Monthly Archives: April 2013

Security done right

Just got a message from LivingSocial.

LivingSocial

The bad news is that somebody apparently hacked into their server and got their hands on names, e-mail addresses and passwords.

The good news is that the passwords were salted and hashed.

I’m not worried.

And even if I was, the password they stole is quasi-random and never used anywhere else.

Nicely done, chaps!

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Shame on you, Microsoft

Or: No, Microsoft, you’re not FaceBook

This post started as a rant at Microsoft. Last patch Tuesday, one of my machines auto-patched and auto-rebooted, causing data loss and corrupted files. However, the damage was minimal, and I got over it. Since then, however, something quite worrying has happened.

I have an old Hotmail address that I occasionally check; I used it before I moved to GMail, which is superior in every way, some years ago. I use the Android Hotmail app to access it from my phone. Some time within the past few days it auto-updated, and when I ran it this morning, it instructed me to “upgrade” to the Outlook.Com app.

Brain Dead Hotmail

Hotmail no workie no mo!

So… I Installed the new shiny Outlook App. Surprisingly, the new app did not remember my login credentials. That is because it is also not an “upgrade” at all – it is a completely different app – the old, now-useless and completely brain-dead Hotmail app was left in place.

When I entered my credentials, it took me to another screen where it asked for permission to access my data.

Outlook wants Permissions

Wow… that’s asking for a lot of personal information. mail, contacts, calendar, tasks, e-mail addresses, gender, picture, contacts, friends…

But I don’t want another FaceBook clone, just an e-mail client, so naturally I said “No”. And then…

Authentication Failed

You! Cannot! Pass!

I checked the password. It was OK. Note that this request for information is in the app itself, NOT in the Play store. And before you ask, yes, you can “change these settings at any time”, but any app that is given access to your phone’s information can scarf all the data it wants in half a second, changing permissions later would be like locking the barn door after after the horse had bolted and was merrily cavorting in the next county.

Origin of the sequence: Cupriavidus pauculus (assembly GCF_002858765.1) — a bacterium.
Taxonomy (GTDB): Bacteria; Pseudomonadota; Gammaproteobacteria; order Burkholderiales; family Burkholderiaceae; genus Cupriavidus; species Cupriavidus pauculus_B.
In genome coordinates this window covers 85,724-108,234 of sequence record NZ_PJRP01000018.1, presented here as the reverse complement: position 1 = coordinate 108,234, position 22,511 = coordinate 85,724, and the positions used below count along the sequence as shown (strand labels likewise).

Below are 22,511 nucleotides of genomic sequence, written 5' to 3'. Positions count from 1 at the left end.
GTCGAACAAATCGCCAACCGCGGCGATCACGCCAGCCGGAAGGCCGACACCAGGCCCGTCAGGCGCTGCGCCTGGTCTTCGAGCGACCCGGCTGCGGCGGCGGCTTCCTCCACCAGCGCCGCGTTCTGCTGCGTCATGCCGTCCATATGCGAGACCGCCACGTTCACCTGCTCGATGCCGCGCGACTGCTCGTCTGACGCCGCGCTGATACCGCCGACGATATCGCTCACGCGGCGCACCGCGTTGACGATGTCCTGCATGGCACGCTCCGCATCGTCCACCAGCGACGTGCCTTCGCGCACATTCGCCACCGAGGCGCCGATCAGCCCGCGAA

This looks like Microsoft is trying to scarf my personal data by stealth, without going through the Google Permission screens. If so, they should be soundly spanked in public for this. How can you tell? Simple. If Microsoft are not trying to… er… “borrow” your data, they will fix this so the app can be used without those “permissions”. If they don’t, just like Verizon’s broken-for-eight-months-with-no-fix-in-sight data-usage widget, we will know precisely where they stand.

Until then… Shame on you, Microsoft.

Tax Thoughts

April 15th is now behind us. Some of us have sent away checks, some have received refunds. I filed mine in March, so for me it is ancient history.

I find it fascinating but deeply ironic that after several failed attempts, when income tax became legal, salary was not considered “income”. Your salary was considered the result of bartering your time for money, and hence was not taxable. Things were much simpler then Income was when something came from nothing; like farm crops or investment income. Nowadays, this is called “Capital Gains”. It is also ironic to consider that the United State survived and thrived quite happily for over a century and a half without income tax. Just as ironic is the fact that income tax is a “temporary” tax that has to be voted by Congress. Every. Single. Year.